You wouldn’t believe just how powerful it can be to create a detailed persona for your typical target customer. If you can define the attributes that make up the type of person or organisation that your typical customer(s) consists of, you can help yourself to understand what motivates them, what turns them off and hopefully, how you can win others like them as customers.
Often when organisations talk about customer analysis and building a persona it’s usually referred to as customer profiling. The aim of customer profiling is to try and understand some of the more common statistics that make up a common type of customer in order to help understand their needs and requirements. Depending on your product or service you can usually create several key customer profiles for the main groups that you believe your customers typically fall into. For example, these could include creating a profile of a customer such as one who:
- Is a male aged between 25 and 40
- Typically lives with a partner
- Earns more than £30,000 a year
- Lives in the East of England
Now these are quite broad characteristics and you wouldn’t be blamed for wondering how knowing this information is going to benefit you. In short, the more you know about your customers the better. Even in these 4 points you can actually create a clearer insight into who you’re marketing to and therefore will have extra information you can add to help capture their interest. So what methods can you use to capture more of this information?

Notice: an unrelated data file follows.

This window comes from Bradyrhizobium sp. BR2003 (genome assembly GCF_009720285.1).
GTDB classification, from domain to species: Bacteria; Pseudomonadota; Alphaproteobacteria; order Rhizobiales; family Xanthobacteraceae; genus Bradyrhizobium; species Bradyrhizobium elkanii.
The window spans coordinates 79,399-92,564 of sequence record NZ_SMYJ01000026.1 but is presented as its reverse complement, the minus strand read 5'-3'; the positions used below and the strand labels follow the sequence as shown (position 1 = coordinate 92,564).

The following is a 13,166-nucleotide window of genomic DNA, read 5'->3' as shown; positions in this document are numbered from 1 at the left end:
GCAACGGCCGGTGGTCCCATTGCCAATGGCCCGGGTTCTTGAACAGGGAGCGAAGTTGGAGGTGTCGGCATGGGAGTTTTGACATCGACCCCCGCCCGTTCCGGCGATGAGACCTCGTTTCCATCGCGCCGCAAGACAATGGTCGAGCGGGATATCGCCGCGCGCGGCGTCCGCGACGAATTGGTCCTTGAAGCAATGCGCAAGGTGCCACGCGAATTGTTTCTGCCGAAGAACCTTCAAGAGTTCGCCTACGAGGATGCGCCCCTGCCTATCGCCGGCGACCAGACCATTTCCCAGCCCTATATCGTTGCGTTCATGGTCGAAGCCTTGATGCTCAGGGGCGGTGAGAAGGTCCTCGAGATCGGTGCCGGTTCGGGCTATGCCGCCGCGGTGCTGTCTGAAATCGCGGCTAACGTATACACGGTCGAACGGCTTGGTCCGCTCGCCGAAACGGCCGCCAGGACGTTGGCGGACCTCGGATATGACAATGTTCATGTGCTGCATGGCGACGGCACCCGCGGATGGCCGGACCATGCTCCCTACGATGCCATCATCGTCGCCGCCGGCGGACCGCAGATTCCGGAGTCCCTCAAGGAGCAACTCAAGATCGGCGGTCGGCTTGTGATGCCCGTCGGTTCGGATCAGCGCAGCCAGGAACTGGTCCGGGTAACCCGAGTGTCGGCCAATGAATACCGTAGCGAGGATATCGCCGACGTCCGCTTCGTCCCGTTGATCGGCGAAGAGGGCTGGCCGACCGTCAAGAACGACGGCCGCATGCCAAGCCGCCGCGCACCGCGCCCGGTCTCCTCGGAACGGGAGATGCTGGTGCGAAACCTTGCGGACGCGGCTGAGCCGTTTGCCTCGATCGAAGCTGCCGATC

- Capture it when a customer places an order
- Run competitions and add an extra “field”
- Conduct progressive profiling – this means each time you engage with your customer you find a way to ask for a new piece of data you didn’t have previously.
It might sound a little odd but it can actually be beneficial to give these customer personas different names and build their identities as though you were building a character in a computer game. Maybe you’d called the above male example Steven or the female equivalent Stephanie…quite honestly it doesn’t matter! The reasons you’d consider doing this are it helps you to think about your customers more when you’re putting your marketing plans together. By giving them some semblance of existence it can actually be easier to think about “how would I get Steven’s attention from this email” and so on.
Once you’ve done this exercise the first time, it can start to feel more natural and more intuitive the more you do it. Create a basic framework or model that you can use each time – possibly just a table or such in Microsoft Word is easy enough – and turn it into a tool that you can use as a living document that you will evolve and work on over time.
Whatever you choose to do remember that you can literally never have too much data on your existing and target customers. Every new piece of intelligence you gain is a new way to understand your market and a new insight into how best to market to them.